By Haddon Libby

Last week, I joined David Robinson of the Coachella Valley Economic Partnership at UC-Riverside, Palm Desert Campus to speak on demographic trends in the Coachella Valley.  This week’s article focuses on highlights from that presentation. 

Where Do We Live?

In 1960, the population center for full-time residents was the Oasis Country Club in Palm Desert (at Hovley East between Eldorado and Washington).  The center is defined as the place where half of the population lives on one side and half live on the other side.  Population growth trended west for twenty years before returning to the corner of Fred Waring and Washington Boulevard in 2010.  At present, the population center is the Bermuda Dunes Country Club (42nd and Adams) with the fastest growing areas being Indio, Coachella and Desert Hot Springs.


Additionally, the number of people living at home has grown since the Great Recession of ten years ago due to increased birth rates in the eastern Valley as well as more Millennials living at home later in life.  A third factor is the increase in adult children living with aging parents.

What Do We Earn?

Before answering that, the median age of full-time residents in the Coachella Valley is 36 years and getting older.  This increase follows a national trend caused by the retirement of baby boomers.

One-quarter of our households earn less than $25,000 annually while one-third earn less than $35,000 a year.  At the other end of the income spectrum, one in eight households earn $150,000 or more.  Most troubling is a trend where there are fewer middle income jobs between $50,000 and $100,000 with most of the job migration moving toward lower income positions.

When we look at wage growth in the Coachella Valley (wages that are already below state and county averages), we trail the state average by more than 50%.  Wages in the Coachella Valley are growing at a 1.3% rate versus the United States (2.1%) and California (2.7%).   To make matters worse, our cost of living is 34% higher than neighbors like Arizona, Nevada and Utah. 

The lack of good-paying jobs outside of government and healthcare is a key reason why college-educated young adults do not return home after obtaining their degrees.  This situation is getting worse as residents in their peak earning years (between 35 and 54 years-old) are increasingly leaving the desert.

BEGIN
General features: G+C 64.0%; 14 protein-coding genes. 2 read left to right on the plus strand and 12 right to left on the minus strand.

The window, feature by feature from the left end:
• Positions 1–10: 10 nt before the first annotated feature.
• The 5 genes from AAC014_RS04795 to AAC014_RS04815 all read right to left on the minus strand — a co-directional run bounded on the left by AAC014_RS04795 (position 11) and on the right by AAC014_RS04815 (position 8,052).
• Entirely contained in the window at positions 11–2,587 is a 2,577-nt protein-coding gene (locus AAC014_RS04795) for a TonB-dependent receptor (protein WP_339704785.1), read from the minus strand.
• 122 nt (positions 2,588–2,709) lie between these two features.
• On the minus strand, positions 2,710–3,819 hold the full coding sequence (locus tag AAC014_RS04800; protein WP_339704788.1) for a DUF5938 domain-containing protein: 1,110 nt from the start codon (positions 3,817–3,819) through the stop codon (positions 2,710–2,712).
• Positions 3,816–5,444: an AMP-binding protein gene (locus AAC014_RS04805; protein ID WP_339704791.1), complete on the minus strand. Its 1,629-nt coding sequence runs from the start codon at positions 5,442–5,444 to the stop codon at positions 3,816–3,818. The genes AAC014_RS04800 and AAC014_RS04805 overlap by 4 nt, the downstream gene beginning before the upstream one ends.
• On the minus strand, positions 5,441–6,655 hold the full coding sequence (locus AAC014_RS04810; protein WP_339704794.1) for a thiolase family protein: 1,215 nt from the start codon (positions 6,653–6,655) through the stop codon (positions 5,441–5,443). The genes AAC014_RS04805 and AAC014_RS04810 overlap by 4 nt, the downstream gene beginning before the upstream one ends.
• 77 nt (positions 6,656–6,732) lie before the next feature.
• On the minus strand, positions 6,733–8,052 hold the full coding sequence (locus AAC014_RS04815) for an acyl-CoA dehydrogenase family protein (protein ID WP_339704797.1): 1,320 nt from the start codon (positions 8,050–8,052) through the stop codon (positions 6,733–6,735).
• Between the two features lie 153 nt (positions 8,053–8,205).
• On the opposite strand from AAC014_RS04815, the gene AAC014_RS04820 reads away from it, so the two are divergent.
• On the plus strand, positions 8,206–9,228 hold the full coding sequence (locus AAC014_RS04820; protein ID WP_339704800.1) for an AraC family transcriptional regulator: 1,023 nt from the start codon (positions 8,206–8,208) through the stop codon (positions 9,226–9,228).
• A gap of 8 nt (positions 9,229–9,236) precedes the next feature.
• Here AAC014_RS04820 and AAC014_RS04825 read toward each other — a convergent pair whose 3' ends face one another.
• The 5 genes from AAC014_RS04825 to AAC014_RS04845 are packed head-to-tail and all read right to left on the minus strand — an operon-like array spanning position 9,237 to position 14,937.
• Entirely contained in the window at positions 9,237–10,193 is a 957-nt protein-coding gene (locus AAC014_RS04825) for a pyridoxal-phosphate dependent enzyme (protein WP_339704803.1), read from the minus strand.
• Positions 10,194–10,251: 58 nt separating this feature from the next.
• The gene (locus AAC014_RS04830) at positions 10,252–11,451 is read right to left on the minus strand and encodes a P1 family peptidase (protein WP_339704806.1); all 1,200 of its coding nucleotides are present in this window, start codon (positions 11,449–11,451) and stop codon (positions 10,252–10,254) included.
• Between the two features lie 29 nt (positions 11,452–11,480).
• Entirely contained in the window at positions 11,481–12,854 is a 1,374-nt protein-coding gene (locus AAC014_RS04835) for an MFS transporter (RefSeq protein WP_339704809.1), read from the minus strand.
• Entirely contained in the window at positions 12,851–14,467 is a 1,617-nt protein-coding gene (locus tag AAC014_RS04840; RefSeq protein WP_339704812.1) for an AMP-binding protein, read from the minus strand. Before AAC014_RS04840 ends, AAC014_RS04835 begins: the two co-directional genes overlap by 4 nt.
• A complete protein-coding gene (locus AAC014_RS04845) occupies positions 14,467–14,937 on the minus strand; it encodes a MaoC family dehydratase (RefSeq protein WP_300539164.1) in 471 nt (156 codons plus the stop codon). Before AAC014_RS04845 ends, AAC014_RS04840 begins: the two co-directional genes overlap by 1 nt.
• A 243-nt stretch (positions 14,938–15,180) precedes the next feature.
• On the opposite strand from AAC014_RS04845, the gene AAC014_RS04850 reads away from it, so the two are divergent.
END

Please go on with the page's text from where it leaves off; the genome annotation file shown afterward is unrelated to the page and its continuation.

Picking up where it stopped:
How Educated Are We?

The short answer is not very as our economy relies on more low wage jobs than comparable places.  As a result, it should be no surprise that one-third of our residents have no more than a high school education while another 30% have no more than two years of higher education.  Of the remaining population with college and graduate degrees, a disproportionate share is retired.  When you compare these results with the Scottsdale/Mesa area, we have 10% more people with low education levels and 10% less with at college and graduate degrees.

What Does This Mean? 

Our economy will trail comparable locations so long as we fail to have a full-time university with the classes, curriculum and professors needed to create a better educated workforce.  Additionally, our internet speeds are 4 to 10 times slower than nearby Riverside and most coastal employment centers making it virtually impossible for technology-oriented businesses to locate here.

Call to Action

Speak up if you want to affect positive change as your silence ensures the status quo.  Tell your elected representatives at the City, County and State levels that they need to act…and then tell them again and again.  Without a better higher educational system and competitive internet speeds, full-time residents in the Coachella Valley will continue to have lower standards of living than most. 

Haddon Libby is an economics geek as well as the founder and Managing Partner of Winslow Drake Investment Management.  For more information on their award-nominated services, please visit